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China Letter-News and Human Rights

China human rights news with focus on the Uygur of Xinjiang, Tibetans and Tibet, Chinese mining workers, religion, corruption and censorship.

Thursday, March 11, 2004

China Considers Who Mets Out Death Penalties


justice "China considers removing death penalty decisions from lower courts "

Radio Australia carried the above linked story which cites The Beijing News quoting Supreme Court president, Xiao Yang as saying it is now considering taking back the right to verify and approve death sentences.

Currently, many death penalties are imposed by the country's more than 300 Intermediate People's Courts in its 31 provinces and are approved by the 31 Higher People's Courts. The Supreme Court has no input.

Given the fact that China executes more people per annum than the rest of the world combined must say something as to how the Death Penalty is administered in the country.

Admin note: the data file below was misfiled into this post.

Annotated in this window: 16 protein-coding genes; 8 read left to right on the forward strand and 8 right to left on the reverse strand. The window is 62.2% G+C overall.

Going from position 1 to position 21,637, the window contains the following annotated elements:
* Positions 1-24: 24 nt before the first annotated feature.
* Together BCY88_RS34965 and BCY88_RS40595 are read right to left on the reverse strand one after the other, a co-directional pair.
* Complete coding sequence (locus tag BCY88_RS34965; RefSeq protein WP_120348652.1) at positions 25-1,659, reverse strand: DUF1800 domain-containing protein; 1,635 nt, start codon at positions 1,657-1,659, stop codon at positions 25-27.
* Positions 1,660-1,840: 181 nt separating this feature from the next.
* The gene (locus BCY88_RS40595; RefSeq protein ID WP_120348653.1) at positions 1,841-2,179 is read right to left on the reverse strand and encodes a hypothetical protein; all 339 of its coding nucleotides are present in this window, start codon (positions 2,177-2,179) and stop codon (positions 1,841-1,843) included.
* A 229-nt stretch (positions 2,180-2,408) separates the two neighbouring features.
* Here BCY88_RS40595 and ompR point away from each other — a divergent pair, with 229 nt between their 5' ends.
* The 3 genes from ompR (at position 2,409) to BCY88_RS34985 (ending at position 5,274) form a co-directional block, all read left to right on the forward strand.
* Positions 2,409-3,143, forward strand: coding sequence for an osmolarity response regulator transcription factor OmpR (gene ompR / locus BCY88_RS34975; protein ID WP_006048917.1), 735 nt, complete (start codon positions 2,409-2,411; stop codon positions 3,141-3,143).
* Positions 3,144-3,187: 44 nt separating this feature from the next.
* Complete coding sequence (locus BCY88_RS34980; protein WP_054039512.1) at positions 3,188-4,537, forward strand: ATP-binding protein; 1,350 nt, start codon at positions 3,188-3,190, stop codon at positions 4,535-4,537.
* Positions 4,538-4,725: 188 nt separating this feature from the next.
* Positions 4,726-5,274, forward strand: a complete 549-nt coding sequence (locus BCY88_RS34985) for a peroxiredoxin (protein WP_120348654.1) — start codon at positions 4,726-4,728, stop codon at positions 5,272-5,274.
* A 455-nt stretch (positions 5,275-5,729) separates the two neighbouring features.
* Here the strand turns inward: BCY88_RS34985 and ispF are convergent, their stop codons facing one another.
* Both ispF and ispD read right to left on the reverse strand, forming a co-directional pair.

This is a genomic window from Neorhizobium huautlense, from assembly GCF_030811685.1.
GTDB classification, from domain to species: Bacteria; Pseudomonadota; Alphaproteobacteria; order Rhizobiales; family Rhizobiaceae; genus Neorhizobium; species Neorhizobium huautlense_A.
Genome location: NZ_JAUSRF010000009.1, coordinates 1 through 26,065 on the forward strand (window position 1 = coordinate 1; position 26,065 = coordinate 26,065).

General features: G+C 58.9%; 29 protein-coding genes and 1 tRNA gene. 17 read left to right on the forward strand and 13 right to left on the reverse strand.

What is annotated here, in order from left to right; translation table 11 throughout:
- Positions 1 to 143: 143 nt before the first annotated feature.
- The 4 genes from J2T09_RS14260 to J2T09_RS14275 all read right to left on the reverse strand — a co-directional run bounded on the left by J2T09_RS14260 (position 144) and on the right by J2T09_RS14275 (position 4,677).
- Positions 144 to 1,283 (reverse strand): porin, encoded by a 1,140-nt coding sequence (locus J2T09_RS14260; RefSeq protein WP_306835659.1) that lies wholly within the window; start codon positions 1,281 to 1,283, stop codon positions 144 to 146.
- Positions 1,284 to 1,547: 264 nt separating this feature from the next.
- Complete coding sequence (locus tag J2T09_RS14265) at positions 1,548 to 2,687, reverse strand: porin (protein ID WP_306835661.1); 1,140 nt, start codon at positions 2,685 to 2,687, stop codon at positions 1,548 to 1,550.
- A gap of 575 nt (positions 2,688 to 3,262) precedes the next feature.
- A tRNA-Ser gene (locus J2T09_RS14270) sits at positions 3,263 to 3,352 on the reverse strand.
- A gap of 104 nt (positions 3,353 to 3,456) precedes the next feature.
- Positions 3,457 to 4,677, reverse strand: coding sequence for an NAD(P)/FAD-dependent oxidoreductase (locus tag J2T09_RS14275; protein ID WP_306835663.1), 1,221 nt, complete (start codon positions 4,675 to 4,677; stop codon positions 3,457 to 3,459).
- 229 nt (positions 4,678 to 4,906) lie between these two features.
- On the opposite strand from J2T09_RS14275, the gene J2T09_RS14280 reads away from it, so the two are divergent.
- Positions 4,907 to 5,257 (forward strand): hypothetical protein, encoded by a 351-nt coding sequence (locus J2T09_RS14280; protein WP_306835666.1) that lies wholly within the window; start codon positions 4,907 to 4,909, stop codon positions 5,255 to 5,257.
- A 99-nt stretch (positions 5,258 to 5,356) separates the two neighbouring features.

The Yining (Gulja) riots of 1997 in which protesting Uygurs were met by strong resistance by security force resulting in the reported deaths of some nine people at the scene is a case in point.

It has been claimed by several observers that subsequent to the riots upwards to 220 Uygurs were executed for taking part in the demonstration.

Such a response would appear to be grossly inappropriate to the event. Perhaps with Higher Court involvement this may not of happened ( one would hope at least).

Lower Courts it would appear administer justice in a very black and white manner with little compassion or allowances for mitigating factors.

Many of the lower court judges, I am sure, feel they are doing their "Patriotic Duty" by handing down maximum sentences, others may do so for less "noble" reasons, to curry favour with superiors or for personal ambition.

It is incredible to believe that the Supreme Court of a country is not involved in decisions of such magnitude.

Such decisions should not be left to local or lower courts and as such the reported move by the Supreme Court president should be encouraged vigorously and warmly welcomed.